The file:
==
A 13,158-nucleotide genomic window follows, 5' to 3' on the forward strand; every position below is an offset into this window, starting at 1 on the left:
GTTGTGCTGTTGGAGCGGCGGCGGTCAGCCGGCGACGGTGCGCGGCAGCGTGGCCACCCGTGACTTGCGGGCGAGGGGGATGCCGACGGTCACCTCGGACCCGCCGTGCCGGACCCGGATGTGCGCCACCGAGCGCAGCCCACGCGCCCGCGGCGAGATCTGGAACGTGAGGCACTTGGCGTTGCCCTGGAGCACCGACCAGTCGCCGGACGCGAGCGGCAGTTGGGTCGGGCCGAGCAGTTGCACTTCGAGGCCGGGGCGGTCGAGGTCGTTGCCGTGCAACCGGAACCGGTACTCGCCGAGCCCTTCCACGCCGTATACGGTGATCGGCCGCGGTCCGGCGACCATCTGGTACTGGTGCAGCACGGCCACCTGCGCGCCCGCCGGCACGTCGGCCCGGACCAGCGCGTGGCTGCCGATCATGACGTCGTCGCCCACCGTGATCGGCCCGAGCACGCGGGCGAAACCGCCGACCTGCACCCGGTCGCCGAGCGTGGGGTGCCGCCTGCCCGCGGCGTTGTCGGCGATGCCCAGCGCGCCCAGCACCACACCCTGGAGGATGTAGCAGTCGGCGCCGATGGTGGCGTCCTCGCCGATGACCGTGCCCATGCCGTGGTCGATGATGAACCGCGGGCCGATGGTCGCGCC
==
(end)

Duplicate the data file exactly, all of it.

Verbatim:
A 13,158-nucleotide genomic window follows, 5' to 3' on the forward strand; every position below is an offset into this window, starting at 1 on the left:
GTTGTGCTGTTGGAGCGGCGGCGGTCAGCCGGCGACGGTGCGCGGCAGCGTGGCCACCCGTGACTTGCGGGCGAGGGGGATGCCGACGGTCACCTCGGACCCGCCGTGCCGGACCCGGATGTGCGCCACCGAGCGCAGCCCACGCGCCCGCGGCGAGATCTGGAACGTGAGGCACTTGGCGTTGCCCTGGAGCACCGACCAGTCGCCGGACGCGAGCGGCAGTTGGGTCGGGCCGAGCAGTTGCACTTCGAGGCCGGGGCGGTCGAGGTCGTTGCCGTGCAACCGGAACCGGTACTCGCCGAGCCCTTCCACGCCGTATACGGTGATCGGCCGCGGTCCGGCGACCATCTGGTACTGGTGCAGCACGGCCACCTGCGCGCCCGCCGGCACGTCGGCCCGGACCAGCGCGTGGCTGCCGATCATGACGTCGTCGCCCACCGTGATCGGCCCGAGCACGCGGGCGAAACCGCCGACCTGCACCCGGTCGCCGAGCGTGGGGTGCCGCCTGCCCGCGGCGTTGTCGGCGATGCCCAGCGCGCCCAGCACCACACCCTGGAGGATGTAGCAGTCGGCGCCGATGGTGGCGTCCTCGCCGATGACCGTGCCCATGCCGTGGTCGATGATGAACCGCGGGCCGATGGTCGCGCC